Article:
Prize celebrates 'outstanding crime and thriller storytelling of those who are from, or whose work celebrates, the North East'
Scragg’s submission Helix was picked out by the prize’s panel of judges, crime writer Judith O’Reilly, founder of Newcastle Noir Dr Jacky Collins, arts and culture journalist David Whetstone, and bestselling author LJ Ross.
The judges felt Helix: "had everything an action adventure should have - a conspiracy that is high concept, quick-paced writing, and convincing action."
Scragg (pictured) became a crime writer having previously worked as a bookseller, pizza deliverer, karate instructor and football coach, and is a founding member of the Northern Crime Syndicate Crime Writers Group.
He said: "When I saw I’d won, I was literally speechless, and may have done a little dance in the kitchen, that I’ll spare the world a repeat of. Looking forward now to polishing up my story and getting it out there for readers to see." He receives a £2,500 cash prize to support the completion of his work, alongside funding for membership of the Society of Authors and the Alliance of Independent Authors.
Now in its third year, the Lindisfarne Prize for Crime Fiction was founded by Ross and is sponsored by her publishing imprint Dark Skies Publishing, in association with the Newcastle Noir Crime Writing Festival and Newcastle Libraries.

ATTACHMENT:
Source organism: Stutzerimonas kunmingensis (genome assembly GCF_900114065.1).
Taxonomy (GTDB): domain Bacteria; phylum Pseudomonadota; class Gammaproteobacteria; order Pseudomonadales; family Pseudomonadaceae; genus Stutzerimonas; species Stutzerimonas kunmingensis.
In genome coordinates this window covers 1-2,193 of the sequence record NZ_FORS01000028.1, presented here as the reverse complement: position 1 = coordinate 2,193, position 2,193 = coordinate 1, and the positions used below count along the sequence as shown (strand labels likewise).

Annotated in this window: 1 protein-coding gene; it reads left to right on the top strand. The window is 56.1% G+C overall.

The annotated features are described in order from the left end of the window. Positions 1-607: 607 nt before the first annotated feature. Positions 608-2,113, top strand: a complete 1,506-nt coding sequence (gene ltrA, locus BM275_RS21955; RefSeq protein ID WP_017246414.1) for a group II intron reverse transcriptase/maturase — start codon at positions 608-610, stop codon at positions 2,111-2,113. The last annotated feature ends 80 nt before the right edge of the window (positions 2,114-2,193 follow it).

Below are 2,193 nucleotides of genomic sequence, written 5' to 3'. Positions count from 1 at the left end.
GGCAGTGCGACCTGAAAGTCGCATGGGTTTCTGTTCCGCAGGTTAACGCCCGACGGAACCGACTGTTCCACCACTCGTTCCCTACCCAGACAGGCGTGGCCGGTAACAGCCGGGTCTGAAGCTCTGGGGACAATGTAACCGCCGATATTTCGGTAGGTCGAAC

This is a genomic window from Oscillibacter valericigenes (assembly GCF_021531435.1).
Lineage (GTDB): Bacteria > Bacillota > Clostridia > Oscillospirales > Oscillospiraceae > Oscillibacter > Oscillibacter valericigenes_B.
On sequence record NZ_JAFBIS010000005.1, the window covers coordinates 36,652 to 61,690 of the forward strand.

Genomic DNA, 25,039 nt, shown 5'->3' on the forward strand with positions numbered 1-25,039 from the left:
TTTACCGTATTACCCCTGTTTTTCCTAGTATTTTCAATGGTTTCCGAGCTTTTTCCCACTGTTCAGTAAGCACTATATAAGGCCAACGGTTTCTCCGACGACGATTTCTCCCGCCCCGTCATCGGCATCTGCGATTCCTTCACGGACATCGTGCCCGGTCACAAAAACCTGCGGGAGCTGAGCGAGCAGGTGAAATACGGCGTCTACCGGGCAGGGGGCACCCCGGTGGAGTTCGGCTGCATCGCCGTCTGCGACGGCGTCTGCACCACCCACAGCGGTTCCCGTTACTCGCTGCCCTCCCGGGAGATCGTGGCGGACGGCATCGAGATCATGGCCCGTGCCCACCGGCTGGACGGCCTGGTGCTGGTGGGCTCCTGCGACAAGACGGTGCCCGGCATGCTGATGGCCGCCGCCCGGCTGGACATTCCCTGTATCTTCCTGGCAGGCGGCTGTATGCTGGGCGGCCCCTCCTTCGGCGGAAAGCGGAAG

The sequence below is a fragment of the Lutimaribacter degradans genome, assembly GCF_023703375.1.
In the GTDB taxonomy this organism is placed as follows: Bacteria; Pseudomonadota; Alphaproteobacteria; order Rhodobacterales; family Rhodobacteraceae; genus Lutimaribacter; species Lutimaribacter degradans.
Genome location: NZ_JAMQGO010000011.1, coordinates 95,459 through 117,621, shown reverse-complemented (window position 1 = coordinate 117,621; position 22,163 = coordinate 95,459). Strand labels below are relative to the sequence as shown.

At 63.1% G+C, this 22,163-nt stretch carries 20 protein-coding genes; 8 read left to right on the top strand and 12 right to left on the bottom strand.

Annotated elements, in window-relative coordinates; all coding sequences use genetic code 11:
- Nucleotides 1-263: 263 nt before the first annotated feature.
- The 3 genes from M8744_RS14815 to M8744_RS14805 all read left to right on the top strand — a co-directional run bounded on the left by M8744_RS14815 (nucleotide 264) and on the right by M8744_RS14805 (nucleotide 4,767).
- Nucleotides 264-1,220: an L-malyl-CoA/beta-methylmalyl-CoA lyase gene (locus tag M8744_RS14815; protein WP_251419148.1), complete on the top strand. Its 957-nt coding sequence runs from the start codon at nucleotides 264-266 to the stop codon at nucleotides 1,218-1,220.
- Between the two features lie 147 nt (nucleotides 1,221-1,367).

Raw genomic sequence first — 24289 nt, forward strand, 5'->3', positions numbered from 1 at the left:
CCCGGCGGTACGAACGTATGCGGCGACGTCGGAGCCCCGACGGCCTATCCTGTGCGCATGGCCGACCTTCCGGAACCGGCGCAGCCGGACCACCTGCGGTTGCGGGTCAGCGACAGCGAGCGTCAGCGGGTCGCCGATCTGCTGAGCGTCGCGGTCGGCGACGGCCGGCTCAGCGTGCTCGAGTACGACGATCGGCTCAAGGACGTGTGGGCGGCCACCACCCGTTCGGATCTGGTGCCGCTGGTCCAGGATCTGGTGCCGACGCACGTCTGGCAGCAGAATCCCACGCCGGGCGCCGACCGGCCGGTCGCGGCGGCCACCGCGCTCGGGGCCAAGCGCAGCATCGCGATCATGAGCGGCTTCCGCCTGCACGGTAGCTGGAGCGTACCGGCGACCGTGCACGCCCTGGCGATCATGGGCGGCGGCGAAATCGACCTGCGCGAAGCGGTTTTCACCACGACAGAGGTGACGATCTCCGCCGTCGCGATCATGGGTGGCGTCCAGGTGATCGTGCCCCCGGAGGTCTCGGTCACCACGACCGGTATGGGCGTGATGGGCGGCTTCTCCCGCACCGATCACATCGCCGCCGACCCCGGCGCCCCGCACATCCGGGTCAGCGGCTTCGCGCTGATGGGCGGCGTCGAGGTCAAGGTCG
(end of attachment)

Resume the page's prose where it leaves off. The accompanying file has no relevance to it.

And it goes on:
According to organisers: 'The aim of the prize is not only to provide financial support, but to help build and maintain creative confidence for new, emerging and established writers in the crime and thriller genre.'
Ross said: "Since its inception three years ago, the Lindisfarne Prize for Crime Fiction has gone from strength to strength, which is reflected not only in the growing number of submissions from extremely gifted writers but also in the quality of the writing. This year’s crop of talent, in particular, really gave the judging panel plenty to think about, but I’d like to congratulate Robert for winning the prize with his highly compelling submission. I am really looking forward to reading more of his work and following his promising writing career in the future."
The judges took the unprecedented decision to also formally award Newcastle author Barbara Scott Emmett with the award's first ever runners-up prize, for her submission Dog Leap Stairs. She receives a £500 prize.